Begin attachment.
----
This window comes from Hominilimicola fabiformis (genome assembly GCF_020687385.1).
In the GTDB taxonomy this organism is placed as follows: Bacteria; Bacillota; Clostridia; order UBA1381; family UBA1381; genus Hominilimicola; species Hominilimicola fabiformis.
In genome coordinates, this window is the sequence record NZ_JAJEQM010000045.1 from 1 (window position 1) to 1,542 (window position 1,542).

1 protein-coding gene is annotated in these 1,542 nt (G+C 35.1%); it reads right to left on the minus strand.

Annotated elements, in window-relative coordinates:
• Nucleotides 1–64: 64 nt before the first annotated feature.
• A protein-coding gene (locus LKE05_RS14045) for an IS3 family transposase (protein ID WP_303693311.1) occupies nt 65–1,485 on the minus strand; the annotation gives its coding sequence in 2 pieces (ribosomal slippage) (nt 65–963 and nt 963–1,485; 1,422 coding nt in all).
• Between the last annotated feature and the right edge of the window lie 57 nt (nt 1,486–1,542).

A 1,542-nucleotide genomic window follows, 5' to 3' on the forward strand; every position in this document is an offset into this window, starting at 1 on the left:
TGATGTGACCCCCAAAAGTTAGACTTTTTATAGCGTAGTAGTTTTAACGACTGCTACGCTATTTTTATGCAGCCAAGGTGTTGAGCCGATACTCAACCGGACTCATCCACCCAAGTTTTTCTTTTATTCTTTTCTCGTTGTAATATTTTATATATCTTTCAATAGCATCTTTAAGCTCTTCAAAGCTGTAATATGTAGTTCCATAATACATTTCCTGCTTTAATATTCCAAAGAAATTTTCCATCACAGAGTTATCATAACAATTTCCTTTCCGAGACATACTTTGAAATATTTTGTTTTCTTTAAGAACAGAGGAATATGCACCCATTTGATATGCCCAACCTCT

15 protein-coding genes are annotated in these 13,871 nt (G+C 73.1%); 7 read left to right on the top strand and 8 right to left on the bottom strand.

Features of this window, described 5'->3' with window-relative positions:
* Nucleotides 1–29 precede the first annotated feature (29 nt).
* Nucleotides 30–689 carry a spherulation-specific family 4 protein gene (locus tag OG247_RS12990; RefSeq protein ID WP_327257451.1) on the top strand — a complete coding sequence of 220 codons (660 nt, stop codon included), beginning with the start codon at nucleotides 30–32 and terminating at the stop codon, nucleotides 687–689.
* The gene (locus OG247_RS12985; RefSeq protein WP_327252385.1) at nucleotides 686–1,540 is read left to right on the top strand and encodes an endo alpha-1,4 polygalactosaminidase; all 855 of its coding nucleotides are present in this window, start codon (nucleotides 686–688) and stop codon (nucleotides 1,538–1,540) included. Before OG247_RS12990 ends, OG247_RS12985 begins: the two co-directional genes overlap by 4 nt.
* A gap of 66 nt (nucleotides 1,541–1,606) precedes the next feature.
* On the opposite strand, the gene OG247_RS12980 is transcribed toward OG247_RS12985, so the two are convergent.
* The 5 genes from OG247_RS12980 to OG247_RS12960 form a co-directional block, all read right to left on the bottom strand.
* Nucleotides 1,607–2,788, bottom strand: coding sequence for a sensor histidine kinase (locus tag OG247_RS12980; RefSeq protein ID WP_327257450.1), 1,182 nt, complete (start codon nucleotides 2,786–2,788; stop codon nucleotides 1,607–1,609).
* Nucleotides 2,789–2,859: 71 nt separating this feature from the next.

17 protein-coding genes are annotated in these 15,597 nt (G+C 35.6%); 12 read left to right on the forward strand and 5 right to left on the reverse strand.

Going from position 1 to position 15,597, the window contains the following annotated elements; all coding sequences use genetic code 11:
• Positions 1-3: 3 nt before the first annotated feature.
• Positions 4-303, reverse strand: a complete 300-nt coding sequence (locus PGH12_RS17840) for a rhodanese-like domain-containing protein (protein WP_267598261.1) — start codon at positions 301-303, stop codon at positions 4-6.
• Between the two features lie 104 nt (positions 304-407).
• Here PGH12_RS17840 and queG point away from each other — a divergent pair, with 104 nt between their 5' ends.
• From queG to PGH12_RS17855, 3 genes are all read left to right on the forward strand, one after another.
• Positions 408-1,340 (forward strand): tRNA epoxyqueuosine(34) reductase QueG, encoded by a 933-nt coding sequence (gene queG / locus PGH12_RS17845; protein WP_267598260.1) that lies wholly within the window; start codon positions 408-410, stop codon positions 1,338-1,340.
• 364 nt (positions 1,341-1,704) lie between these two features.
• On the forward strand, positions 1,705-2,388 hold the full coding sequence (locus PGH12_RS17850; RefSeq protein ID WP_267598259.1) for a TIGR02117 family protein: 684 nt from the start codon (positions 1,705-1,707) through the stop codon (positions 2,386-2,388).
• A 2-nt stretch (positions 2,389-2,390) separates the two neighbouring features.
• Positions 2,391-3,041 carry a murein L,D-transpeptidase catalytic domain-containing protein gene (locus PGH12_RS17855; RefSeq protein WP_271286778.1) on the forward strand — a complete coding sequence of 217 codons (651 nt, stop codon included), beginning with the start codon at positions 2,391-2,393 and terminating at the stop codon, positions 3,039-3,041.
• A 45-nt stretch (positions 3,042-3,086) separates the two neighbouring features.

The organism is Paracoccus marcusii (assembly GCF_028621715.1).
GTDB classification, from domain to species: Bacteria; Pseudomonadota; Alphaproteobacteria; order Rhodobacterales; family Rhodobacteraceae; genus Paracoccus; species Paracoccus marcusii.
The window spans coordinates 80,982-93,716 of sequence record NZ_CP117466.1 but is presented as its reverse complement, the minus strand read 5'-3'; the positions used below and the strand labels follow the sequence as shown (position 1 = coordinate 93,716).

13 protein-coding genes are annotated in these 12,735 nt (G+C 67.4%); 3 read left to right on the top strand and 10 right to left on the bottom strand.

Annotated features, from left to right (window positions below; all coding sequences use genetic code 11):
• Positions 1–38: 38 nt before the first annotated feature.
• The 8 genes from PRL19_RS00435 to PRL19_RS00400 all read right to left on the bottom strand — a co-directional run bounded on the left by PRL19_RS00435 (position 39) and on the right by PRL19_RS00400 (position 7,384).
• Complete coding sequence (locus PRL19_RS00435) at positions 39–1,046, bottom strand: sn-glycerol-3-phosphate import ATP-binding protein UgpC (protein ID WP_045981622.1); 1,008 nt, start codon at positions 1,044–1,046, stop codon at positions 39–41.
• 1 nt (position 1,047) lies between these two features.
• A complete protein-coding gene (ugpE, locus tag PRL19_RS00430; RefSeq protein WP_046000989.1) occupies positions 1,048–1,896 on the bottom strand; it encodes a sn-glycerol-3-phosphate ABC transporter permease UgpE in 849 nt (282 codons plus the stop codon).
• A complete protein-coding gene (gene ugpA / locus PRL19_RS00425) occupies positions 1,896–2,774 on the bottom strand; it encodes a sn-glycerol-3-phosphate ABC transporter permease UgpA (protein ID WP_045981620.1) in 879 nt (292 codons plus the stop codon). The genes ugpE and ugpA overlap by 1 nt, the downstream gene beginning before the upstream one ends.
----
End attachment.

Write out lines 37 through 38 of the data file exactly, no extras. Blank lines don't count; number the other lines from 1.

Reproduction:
13 protein-coding genes are annotated in these 12,735 nt (G+C 67.4%); 3 read left to right on the top strand and 10 right to left on the bottom strand.

Annotated features, from left to right (window positions below; all coding sequences use genetic code 11):